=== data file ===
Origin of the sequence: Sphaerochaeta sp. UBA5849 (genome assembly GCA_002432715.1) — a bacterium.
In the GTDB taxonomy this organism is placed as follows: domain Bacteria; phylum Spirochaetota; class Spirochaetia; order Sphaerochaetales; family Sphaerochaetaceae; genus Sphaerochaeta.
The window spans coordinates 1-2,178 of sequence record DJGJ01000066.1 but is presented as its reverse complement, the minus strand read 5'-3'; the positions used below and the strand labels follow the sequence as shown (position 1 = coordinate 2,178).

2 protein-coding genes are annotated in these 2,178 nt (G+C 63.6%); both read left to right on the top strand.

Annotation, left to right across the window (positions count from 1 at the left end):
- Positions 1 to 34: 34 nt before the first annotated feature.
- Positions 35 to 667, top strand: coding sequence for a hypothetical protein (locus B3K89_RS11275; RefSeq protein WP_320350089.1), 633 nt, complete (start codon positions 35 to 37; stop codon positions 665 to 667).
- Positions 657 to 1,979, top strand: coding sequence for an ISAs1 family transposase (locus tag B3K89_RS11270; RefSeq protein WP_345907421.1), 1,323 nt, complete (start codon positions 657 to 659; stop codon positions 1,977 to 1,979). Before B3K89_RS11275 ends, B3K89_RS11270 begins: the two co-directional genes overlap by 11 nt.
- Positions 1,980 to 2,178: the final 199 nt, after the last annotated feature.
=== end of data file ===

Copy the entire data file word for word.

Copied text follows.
Origin of the sequence: Sphaerochaeta sp. UBA5849 (genome assembly GCA_002432715.1) — a bacterium.
In the GTDB taxonomy this organism is placed as follows: domain Bacteria; phylum Spirochaetota; class Spirochaetia; order Sphaerochaetales; family Sphaerochaetaceae; genus Sphaerochaeta.
The window spans coordinates 1-2,178 of sequence record DJGJ01000066.1 but is presented as its reverse complement, the minus strand read 5'-3'; the positions used below and the strand labels follow the sequence as shown (position 1 = coordinate 2,178).

2 protein-coding genes are annotated in these 2,178 nt (G+C 63.6%); both read left to right on the top strand.

Annotation, left to right across the window (positions count from 1 at the left end):
- Positions 1 to 34: 34 nt before the first annotated feature.
- Positions 35 to 667, top strand: coding sequence for a hypothetical protein (locus B3K89_RS11275; RefSeq protein WP_320350089.1), 633 nt, complete (start codon positions 35 to 37; stop codon positions 665 to 667).
- Positions 657 to 1,979, top strand: coding sequence for an ISAs1 family transposase (locus tag B3K89_RS11270; RefSeq protein WP_345907421.1), 1,323 nt, complete (start codon positions 657 to 659; stop codon positions 1,977 to 1,979). Before B3K89_RS11275 ends, B3K89_RS11270 begins: the two co-directional genes overlap by 11 nt.
- Positions 1,980 to 2,178: the final 199 nt, after the last annotated feature.